In November 2020, one of our Senior Transport Planners George Stow began volunteering at a new experimental School Streets scheme near his home in Hove. See the latest blog on how the scheme has worked and the first hand experience gained.
In early November 2020, I became involved in the School Streets scheme set up near my home in Hove, volunteering to assist in closing the street to traffic around the start and end of the school day. The aim of School Streets is to reduce traffic outside schools at the times that there are the most children nearby. This has safety benefits as well as longer-term health benefits due to reduced air pollution, and also provides a safe space outside schools for children and parents to mingle, contributing to a sense of community and of public ownership of the street itself.
My original blog post, School Streets Experience, First Hand, set out how the scheme was implemented and operates.
In this post, I provide a number of updates, including how the scheme has changed since Covid restrictions have relaxed, and the challenges it faces in the future.
How Has the Scheme Changed Since Its Implementation?
At the implementation of School Streets on Somerhill Road, we were required to close both ends of the street to traffic using portable barriers and placing signs along the road. Permanent barriers have now been installed by Brighton & Hove (B&H) Council. This is a huge benefit to the volunteers as we are no longer required to move any equipment, saving both time and effort.
At the north end of the School Street scheme, the road is closed by use of a new metal barrier to which only the volunteers know the padlock combination. At the south end of the scheme, the road has been closed to traffic at all times of day through new bollards and street sign islands. As only one end of the scheme now needs closing, the number of required volunteers has halved, reducing the workload and contributing towards ensuring the scheme’s long-term success.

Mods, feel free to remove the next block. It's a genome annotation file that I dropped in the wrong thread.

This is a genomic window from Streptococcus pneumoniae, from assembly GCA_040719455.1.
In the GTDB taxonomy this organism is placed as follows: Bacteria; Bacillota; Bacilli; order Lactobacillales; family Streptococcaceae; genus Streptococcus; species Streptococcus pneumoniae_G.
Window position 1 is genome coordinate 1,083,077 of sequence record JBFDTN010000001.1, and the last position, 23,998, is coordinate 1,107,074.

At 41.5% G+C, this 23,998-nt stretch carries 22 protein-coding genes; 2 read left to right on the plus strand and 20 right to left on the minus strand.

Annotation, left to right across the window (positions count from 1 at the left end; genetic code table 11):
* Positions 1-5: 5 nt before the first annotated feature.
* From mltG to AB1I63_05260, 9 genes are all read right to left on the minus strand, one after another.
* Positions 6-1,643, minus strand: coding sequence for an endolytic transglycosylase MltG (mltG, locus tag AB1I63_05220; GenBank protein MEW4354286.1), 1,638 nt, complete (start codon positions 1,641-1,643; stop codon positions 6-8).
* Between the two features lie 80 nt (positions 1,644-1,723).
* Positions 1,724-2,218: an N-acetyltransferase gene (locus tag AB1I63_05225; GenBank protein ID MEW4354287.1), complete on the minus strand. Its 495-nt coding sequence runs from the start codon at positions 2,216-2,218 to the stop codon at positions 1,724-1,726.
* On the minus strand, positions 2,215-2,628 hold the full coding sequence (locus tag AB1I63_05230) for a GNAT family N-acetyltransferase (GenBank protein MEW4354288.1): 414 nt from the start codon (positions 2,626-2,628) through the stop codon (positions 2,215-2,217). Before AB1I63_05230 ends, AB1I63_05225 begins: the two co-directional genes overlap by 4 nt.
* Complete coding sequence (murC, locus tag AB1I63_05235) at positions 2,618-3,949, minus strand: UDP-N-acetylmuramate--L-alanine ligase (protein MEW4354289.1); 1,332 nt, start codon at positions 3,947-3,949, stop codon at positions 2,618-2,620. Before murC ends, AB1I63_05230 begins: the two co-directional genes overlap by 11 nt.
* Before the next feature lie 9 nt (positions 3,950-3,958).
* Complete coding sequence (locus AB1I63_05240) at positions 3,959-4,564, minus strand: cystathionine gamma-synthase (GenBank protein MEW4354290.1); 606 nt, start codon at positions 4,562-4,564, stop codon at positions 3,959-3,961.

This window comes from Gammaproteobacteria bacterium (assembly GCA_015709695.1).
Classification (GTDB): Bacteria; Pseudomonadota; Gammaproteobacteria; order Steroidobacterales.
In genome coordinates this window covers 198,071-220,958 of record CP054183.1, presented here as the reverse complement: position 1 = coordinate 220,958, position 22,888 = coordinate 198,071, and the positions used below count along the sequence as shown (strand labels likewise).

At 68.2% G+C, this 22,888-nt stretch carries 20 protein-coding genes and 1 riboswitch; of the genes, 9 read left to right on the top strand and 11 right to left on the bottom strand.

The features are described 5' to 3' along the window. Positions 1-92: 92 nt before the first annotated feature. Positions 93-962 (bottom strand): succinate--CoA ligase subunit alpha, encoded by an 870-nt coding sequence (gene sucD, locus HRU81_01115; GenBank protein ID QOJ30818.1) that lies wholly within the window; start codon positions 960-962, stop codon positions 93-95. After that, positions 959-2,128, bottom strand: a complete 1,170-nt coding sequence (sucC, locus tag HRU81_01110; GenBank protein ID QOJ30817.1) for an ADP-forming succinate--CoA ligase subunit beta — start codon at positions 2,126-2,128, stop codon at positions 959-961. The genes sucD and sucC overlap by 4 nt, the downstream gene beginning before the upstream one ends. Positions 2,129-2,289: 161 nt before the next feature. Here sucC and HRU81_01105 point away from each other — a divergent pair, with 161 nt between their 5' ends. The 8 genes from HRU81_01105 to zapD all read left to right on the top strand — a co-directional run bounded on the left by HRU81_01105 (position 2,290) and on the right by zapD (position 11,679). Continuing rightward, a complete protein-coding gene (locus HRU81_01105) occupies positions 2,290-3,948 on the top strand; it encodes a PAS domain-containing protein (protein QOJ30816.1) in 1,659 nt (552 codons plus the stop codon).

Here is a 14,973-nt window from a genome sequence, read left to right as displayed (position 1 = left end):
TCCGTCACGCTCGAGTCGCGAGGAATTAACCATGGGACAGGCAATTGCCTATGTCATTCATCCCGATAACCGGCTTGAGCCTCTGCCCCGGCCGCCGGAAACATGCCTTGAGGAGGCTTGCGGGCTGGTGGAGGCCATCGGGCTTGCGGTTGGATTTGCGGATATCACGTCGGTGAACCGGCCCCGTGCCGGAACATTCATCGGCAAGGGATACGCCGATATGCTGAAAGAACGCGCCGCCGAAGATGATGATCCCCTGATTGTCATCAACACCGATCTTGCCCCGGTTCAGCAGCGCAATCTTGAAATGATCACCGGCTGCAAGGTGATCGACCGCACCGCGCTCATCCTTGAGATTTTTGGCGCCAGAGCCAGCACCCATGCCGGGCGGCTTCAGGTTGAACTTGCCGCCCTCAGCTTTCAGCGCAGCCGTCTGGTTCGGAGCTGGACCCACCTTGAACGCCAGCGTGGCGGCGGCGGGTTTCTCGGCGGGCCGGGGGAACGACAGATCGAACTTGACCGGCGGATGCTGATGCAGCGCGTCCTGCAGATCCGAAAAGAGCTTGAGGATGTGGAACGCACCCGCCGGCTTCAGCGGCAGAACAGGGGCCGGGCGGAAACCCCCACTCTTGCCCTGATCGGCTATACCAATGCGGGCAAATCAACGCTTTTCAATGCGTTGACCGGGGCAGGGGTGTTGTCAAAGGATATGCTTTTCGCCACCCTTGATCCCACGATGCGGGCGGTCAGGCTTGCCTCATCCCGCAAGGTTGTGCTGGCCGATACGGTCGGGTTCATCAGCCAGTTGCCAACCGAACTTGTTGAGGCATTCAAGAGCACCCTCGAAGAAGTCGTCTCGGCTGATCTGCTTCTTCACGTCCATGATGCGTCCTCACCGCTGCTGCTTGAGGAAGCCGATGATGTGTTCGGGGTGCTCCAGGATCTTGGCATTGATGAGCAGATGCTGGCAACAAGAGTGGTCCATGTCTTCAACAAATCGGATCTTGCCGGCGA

With many Covid restrictions now relaxed, the school has returned to operating at a single start and end time for all year groups, as opposed to the staggered times that were used during the height of the pandemic. With the staggered times removed, there is now a very pronounced peak time in the middle of the closure times when parents and children descend upon the street, with the start and end of the closure times being much quieter.
There is also a clear difference in the number of drivers confused by the scheme. Even the small number of more hostile drivers we encountered at the start of the scheme, have mellowed and accepted the scheme as part of the local area. Most drivers who come into the ‘closed’ area during the School Streets times are aware of the closure and will approach slowly and with their hazard lights on. Indeed, the drivers who regularly access the road during closure times (e.g. blue badge holders accessing the school, deliveries to the retirement home, local residents) are typically recognised by the volunteers, and the gate can be opened for them swiftly, reducing driver irritation and contributing to a more closely knit community.
Unfortunately, it is also noticeable that there has been a drop in the number of volunteers available for the scheme. It is suspected this is because during Covid, many people were working from home or on furlough, and therefore had more time free in their local community during the day to volunteer. Many volunteers used School Streets as a reason to get out of the house - but with measures relaxed, this is not quite as appealing as it once was. This has fortunately coincided with the closure of the southern end of the street to all vehicle traffic, reducing the number of people required to maintain the scheme.
Expansion of School Streets Schemes
In September 2020, fourteen schools across B&H were chosen to take part in School Streets. While the scheme has been a success at a number of these schools, and three have since benefitted from the introduction of permanent infrastructure, many also have not survived through to the current date - either due to a lack of involvement from the school administration, a lack of volunteers, or in some cases local opposition.